The work of Stanford’s Shanto Iyengar shows that the more our partisanship becomes entrenched as social identities, the more hostile we become toward opposing party members. In fact, partisan discrimination now surpasses other forms of out-group discrimination, including religious, ethnic, regional, and linguistic. This kind of hostility leads to large numbers of partisans rationalizing harm towards political opponents, with some even endorsing the deaths of opposing party members. As Brennan summarizes, “In general, political participation makes us mean and dumb.”

All of this has very practical consequences. Think about it: We have likely alienated family and friends not because we are standing up for some moral conviction reflected in our political ideologies. Instead, we have chosen political parties as our most important relationship. In so many cases, we have chosen party over family (I mean this quite literally). So while we may feel justified “owning” our “libtard” sister or lambasting our Trump-supporting uncle because he’s a “literal Nazi,” we should pause and consider ways in which our partisan favoritism could be making us a morally worse people.

If political involvement increases our hostility or mistrust toward our fellow countrymen and women, maybe we are doing it wrong.

This is why philosopher Chris Freiman suggests that we steer clear of politics. In a forthcoming book he explains, “Not only do you have reason to doubt that your [political] participation is aimed at good consequences rather than bad ones, you also have reason to doubt that your political activism will have a meaningful impact.” As I have shown before, a single vote means relatively little, statistically speaking. And, as Freiman points out, this is true of other forms of political participation, such as protests. For example, the March for Science attracted over one million participants. “Would the impact of that march have been any different if the total number of marchers had been, let’s say, 1,072,438 instead of 1,072,439?” Freiman asks. What’s more, he says “as partisan politics consumes more of our lives, we become less happy, less trusting, and less understanding of others.”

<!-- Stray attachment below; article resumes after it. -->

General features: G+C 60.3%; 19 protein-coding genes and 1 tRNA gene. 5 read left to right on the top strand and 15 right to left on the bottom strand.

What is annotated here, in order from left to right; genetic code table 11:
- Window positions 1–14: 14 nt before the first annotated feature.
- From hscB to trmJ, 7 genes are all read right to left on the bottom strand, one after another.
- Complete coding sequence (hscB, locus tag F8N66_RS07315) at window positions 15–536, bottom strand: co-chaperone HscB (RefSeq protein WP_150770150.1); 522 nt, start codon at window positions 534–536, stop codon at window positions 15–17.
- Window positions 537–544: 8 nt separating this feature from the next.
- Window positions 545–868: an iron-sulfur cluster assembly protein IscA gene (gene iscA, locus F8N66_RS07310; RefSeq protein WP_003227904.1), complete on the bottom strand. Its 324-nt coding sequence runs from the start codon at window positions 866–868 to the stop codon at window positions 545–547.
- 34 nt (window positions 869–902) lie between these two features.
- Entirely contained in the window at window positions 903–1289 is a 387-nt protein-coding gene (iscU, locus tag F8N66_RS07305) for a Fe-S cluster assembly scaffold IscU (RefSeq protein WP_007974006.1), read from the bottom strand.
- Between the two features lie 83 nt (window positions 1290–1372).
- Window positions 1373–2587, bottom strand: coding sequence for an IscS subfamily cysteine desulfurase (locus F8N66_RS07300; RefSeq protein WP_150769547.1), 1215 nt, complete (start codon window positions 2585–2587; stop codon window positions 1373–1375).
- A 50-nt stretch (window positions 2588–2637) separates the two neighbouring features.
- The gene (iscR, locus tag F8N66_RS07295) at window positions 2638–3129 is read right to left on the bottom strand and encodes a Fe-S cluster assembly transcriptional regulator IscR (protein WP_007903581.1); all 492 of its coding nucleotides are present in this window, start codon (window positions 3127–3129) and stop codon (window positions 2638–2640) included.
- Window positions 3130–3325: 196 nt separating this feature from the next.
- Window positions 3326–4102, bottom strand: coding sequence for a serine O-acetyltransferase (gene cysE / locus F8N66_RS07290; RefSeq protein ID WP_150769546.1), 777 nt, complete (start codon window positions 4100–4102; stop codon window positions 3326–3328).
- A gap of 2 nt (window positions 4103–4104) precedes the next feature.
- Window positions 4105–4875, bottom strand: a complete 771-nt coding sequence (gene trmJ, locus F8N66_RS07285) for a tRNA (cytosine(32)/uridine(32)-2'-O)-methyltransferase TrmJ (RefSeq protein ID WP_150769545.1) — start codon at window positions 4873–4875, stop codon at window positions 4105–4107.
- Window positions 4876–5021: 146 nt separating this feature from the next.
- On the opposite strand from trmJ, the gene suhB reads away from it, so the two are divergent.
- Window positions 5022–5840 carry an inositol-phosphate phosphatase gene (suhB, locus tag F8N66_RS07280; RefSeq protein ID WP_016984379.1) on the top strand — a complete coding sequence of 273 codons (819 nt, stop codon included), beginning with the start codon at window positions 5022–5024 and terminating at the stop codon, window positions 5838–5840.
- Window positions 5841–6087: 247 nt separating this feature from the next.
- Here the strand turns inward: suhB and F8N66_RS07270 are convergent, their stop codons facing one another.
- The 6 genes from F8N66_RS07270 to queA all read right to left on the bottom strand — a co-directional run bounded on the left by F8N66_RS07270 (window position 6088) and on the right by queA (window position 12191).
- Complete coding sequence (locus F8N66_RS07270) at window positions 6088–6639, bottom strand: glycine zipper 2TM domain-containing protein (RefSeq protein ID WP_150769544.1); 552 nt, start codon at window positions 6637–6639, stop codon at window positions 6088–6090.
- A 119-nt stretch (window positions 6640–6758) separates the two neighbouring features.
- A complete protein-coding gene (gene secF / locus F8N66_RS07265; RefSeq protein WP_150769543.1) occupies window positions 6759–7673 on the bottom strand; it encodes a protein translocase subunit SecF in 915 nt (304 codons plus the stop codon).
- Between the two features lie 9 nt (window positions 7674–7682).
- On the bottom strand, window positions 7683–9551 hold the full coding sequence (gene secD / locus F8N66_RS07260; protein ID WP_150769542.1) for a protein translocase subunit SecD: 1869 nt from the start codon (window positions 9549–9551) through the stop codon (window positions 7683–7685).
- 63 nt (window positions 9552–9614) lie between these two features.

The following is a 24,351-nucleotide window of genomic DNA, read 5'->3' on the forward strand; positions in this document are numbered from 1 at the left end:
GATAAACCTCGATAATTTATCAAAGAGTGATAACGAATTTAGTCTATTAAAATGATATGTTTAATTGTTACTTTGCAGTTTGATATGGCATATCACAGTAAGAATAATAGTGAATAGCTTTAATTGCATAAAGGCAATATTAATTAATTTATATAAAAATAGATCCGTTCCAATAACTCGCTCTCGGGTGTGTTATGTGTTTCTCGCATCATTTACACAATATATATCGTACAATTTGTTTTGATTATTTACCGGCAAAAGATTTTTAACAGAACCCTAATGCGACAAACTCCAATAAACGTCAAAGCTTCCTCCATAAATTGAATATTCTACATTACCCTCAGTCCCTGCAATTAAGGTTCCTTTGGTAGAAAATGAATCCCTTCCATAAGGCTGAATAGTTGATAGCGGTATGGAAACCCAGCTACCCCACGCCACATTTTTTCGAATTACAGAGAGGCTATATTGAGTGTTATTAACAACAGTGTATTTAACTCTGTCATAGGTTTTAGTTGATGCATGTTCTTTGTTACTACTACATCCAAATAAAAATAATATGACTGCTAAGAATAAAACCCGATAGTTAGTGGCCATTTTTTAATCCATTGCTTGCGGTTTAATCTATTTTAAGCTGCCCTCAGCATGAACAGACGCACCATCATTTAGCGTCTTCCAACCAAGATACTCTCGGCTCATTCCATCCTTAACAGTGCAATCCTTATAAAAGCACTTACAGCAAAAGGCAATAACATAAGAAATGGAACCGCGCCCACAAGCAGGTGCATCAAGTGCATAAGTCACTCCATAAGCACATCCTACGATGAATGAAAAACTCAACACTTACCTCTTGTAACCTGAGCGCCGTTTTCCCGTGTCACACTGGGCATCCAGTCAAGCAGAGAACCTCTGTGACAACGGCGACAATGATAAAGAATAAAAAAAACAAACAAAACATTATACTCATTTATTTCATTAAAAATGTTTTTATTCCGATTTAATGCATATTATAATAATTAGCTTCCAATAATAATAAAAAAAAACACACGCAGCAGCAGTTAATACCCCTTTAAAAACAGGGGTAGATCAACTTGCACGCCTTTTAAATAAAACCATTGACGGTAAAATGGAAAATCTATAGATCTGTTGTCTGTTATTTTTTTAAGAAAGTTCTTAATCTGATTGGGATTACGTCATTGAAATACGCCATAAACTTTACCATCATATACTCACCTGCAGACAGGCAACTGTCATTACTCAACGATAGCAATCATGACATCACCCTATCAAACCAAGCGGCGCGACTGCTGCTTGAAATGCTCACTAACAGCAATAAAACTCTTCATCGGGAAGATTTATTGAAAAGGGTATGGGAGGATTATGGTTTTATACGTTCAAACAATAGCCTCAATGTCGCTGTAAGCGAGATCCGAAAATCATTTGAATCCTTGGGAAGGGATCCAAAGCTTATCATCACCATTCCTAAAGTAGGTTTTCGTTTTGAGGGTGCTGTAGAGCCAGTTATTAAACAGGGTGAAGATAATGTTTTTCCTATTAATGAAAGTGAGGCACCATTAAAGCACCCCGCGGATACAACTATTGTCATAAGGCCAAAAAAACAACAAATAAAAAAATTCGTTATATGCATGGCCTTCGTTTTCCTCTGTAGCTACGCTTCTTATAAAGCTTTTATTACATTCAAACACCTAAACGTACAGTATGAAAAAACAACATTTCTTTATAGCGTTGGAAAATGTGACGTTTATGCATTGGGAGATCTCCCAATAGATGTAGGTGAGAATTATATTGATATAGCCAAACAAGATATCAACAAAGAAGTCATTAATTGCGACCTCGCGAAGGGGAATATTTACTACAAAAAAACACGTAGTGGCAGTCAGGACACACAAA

Many consider active involvement in the political process to be an important part of what it is to be an American. That will always be an important part of citizenship for many of us. While recognizing that, it may be worth asking ourselves:  if political involvement increases our hostility or mistrust toward our fellow countrymen and women, maybe we are doing it wrong and wasting our time. Perhaps, then, we are better off redirecting our energies toward more of the good, the true, and the beautiful. We can help the poor. We can get to know our neighbor. We can strengthen family ties. We can mentor a child. All of this is dramatically more substantive and healing than the rancorous partisanship that only divides. Anton Chekhov wrote in a masterful short story about a man with a terminal illness who laments his long life of self-absorption and cruelty: “If there were no hatred and malice, people would be of enormous benefit to each other.”

About the author

Walker Wright

Walker Wright holds an MA in Government from Johns Hopkins University and an MBA from the University of North Texas. He has published frequently including in Economic Affairs, Graziado Business Review, and Square Two.